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Monday, September 1, 2008

Grace


This entry is for Mixed Media Monday's Nature Challenge and also for Collage Play With Crowabout. It also works for My Time To Craft Animal Antics. This is really more about redemption than nature. We make messes of our lives. Perhaps that is the nature of things. We try our best to be good people and to do the right thing, and, though we often succeed, we inevitably mess up. We hurt other people; we hurt ourselves. We succumb to weakness, to greed, to self-indulgence, to addiction. We try to fix things ourselves, but it seldom works for very long. My father told me once that he tried, unsuccessfully, for a long time, to fix his life. He thought that he had enough strength to overcome the addiction that cost him twenty five years of frustration, failure, and, eventually, his family. During those years he was a miserable, angry, explosive man. At some point it dawned on him that he could not repair himself. He told me that it was a huge blow to his ego to admit that he did not possess the strength of character to be the man he wanted to be. So he asked God to help him, and God did. Daddy found AA and a group of men that he sheepishly called his "support group." He spoke with great humility about being part of this group, but he was really very proud to belong.

Daddy never wanted to be a bad man. He always wanted to do the right thing, and he often did. But he hurt people; he ruined a marriage, and he alienated everyone who ever loved him. He struck fear to the hearts of two little girls who wanted just to adore him.

He got a second chance because he told God that he wasn't strong enough to fix his life all by himself. The last fifteen years of his life were the happiest. It wasn't easy for him, and he was never a perfect man, but during those years, he changed. I never again saw his anger. He was there whenever I needed him: for celebrations and for sad times. He was there for me when my husband had cancer, and he jumped in his truck to drive three hours, when he had leukemia himself, to pick my sons up at the hospital and comfort them. I could count on him, and his grandchildren adored him. He took them sailing and to the fair; he taught them about computers and Ham radios, and he bought them fireworks and Christmas trees. They were never afraid of him.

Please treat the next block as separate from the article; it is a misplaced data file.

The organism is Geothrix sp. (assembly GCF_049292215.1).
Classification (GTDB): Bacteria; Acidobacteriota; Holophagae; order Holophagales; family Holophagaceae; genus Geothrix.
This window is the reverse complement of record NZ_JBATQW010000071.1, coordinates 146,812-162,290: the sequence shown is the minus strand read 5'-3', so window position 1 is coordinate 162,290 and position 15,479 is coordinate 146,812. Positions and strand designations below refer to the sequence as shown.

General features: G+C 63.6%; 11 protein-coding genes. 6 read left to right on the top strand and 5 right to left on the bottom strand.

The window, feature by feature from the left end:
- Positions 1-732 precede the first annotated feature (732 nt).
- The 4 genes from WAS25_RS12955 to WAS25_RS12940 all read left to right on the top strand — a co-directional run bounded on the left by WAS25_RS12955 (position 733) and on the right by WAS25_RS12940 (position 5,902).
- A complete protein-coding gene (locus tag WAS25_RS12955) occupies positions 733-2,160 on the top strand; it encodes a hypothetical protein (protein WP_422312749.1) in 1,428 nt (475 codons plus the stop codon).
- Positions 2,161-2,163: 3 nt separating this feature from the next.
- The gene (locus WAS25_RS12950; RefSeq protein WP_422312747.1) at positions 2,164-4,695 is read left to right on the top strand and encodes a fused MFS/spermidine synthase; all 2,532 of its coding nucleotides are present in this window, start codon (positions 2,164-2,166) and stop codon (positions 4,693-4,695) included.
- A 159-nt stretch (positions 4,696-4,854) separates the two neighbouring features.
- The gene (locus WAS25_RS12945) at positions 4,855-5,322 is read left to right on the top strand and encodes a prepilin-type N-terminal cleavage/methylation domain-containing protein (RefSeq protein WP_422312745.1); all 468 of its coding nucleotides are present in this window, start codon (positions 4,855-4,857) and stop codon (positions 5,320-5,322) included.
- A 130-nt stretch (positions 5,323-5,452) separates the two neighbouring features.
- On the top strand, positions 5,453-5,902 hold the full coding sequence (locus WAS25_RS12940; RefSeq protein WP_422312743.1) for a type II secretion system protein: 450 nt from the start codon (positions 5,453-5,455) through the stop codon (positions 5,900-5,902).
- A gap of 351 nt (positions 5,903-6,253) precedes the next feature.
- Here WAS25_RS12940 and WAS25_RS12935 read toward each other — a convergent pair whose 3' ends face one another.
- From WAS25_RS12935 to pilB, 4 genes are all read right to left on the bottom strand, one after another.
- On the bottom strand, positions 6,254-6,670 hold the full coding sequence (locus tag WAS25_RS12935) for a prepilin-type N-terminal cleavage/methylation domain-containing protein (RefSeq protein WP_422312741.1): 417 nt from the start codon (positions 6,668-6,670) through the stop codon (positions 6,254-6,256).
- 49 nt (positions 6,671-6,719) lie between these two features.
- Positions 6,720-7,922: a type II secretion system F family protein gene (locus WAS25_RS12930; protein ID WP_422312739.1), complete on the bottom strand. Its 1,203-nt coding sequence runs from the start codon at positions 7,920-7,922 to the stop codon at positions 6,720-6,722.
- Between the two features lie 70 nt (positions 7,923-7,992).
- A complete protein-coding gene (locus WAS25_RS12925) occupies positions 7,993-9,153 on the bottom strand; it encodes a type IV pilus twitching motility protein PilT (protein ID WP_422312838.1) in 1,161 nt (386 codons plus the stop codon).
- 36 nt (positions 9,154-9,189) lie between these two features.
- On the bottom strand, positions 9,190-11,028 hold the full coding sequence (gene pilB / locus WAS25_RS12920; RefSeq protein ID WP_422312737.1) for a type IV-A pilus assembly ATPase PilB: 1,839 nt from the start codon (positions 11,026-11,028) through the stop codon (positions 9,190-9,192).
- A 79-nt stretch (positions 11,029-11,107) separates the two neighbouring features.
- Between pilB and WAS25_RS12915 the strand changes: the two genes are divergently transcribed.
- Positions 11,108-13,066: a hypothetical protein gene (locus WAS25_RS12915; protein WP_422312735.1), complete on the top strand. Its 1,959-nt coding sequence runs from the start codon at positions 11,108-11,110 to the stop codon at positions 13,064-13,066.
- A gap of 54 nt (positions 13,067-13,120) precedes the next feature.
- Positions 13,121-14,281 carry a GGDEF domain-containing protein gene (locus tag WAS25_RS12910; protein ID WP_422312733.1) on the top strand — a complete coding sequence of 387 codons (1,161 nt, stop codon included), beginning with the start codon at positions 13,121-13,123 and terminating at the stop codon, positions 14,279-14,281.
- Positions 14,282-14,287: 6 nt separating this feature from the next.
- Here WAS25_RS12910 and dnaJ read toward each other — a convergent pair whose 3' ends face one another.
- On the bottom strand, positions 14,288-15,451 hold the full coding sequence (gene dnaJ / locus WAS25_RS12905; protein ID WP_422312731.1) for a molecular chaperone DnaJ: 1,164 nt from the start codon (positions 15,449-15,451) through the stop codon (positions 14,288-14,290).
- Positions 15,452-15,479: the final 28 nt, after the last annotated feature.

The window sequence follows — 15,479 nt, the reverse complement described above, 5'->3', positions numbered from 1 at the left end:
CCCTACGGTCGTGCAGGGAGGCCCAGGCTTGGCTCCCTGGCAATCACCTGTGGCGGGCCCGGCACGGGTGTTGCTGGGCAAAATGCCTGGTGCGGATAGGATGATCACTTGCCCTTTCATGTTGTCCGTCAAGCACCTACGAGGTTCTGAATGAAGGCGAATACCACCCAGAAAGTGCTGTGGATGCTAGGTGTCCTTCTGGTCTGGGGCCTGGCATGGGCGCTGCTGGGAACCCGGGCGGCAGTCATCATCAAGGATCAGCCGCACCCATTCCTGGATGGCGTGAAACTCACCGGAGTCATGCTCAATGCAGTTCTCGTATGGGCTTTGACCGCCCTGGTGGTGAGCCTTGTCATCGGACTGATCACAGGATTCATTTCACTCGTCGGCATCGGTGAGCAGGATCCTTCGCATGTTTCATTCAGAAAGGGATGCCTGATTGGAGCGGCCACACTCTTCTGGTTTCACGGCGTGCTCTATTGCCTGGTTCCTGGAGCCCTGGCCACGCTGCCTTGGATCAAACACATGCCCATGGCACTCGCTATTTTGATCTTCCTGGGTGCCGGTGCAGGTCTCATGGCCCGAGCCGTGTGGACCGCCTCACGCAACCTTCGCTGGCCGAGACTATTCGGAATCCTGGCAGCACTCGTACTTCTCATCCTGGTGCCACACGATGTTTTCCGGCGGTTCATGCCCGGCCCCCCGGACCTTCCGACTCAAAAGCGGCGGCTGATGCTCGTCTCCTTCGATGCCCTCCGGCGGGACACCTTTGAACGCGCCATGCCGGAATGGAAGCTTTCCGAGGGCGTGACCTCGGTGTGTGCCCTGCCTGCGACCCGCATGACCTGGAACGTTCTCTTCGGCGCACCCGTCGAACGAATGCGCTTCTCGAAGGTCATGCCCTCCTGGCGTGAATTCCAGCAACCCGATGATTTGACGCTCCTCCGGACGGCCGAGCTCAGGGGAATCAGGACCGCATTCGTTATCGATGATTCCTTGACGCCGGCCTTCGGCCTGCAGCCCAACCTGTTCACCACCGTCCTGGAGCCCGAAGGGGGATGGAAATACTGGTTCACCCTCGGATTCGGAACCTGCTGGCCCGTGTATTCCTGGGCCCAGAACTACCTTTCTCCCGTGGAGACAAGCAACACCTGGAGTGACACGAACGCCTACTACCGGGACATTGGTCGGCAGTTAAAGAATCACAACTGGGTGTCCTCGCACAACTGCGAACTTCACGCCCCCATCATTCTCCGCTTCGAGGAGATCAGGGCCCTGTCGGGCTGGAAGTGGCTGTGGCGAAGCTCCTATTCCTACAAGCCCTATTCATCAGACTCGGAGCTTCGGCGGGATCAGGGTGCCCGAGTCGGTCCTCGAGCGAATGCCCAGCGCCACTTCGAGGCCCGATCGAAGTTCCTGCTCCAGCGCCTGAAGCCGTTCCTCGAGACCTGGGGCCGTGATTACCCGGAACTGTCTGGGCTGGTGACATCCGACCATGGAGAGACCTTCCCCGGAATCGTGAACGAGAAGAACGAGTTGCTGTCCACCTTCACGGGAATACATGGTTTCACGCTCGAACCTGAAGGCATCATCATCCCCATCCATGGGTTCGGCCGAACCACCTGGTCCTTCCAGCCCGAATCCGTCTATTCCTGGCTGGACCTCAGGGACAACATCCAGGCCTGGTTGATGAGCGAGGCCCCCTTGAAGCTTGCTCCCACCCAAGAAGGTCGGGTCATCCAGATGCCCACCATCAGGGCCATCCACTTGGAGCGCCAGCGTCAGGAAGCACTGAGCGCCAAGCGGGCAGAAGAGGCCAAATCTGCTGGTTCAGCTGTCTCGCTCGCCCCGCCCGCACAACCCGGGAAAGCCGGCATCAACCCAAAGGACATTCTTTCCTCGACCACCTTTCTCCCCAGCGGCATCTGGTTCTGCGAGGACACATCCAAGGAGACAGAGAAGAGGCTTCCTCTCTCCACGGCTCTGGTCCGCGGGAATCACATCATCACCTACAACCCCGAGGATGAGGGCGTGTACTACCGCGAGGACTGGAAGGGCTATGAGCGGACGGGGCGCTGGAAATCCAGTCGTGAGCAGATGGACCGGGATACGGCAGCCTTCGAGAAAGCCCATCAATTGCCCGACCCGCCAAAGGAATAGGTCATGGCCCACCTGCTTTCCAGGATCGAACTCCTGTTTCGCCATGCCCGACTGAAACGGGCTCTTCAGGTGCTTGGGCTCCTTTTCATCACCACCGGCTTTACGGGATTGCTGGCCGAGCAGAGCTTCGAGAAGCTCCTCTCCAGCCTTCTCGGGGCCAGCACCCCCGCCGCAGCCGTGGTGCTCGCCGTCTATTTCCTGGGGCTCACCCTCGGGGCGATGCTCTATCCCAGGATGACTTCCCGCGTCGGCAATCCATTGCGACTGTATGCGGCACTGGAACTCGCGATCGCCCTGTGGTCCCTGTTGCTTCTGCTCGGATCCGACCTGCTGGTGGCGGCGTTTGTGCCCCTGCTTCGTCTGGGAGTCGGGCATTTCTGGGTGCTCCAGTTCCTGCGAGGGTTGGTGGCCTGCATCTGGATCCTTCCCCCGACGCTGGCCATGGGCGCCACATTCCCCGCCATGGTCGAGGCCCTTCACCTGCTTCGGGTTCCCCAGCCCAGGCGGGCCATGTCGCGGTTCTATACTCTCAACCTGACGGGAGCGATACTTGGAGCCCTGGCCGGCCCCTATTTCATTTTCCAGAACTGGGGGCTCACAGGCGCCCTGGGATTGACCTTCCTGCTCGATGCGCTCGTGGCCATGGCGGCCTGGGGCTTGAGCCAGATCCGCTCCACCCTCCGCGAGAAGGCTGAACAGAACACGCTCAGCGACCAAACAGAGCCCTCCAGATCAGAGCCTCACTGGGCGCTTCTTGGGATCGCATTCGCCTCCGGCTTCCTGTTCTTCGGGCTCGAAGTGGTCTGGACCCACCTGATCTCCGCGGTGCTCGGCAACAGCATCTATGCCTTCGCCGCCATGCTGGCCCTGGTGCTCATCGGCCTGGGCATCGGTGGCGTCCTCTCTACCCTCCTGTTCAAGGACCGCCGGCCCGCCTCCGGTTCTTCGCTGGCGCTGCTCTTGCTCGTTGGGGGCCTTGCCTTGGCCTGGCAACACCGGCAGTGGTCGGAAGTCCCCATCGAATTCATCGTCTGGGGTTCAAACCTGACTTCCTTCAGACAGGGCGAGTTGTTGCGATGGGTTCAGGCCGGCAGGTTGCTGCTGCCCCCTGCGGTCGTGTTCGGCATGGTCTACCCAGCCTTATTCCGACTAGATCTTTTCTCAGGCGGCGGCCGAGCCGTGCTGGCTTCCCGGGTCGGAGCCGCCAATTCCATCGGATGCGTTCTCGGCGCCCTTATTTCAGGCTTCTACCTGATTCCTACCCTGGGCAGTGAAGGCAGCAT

I don't know exactly whom or what I have faith in. I call it God, for lack of a deeper understanding. But I know my faith is unshakable. I believe in miracles because life has taught me to. My father could not do for himself what he knew he needed to do. He asked for help; he was redeemed and it was a miracle.

7 comments:

Ava said...

Alberta-
Thank you. To see Daddy through your eyes softens the edges and brightens the colors.

mixedmediamonday said...

This is a beautiful Alberta, the art and the message. Your father would be so proud to read what you have written. Diane

Suzan Buckner said...

wow. That was intense. My father never got help, luckily for me, his parents took me away at a very young age, and I only had to "suffer" summers.

Thank you for saying this so beautifully.You rock!

Hugs!! Suzan

Heather Robinson said...

I find this piece and your accompanying description so moving and so wise. Thank you so much for sharing this part of your life with all of us. I feel honoured. Artwork that comes from deep within has such strength.

Mee said...

Stunning piece of art, and a moving words too. Thanks for joining in with the MTTC challenge :o)

Lesley said...

Great work, thank you for taking part in the MTTC challenge.

\***/ said...

Thank you for sharing such a moving story of your family life....it bonds us all to share the stories that make us who we are... I agree with you and believe in Grace.....and miracles....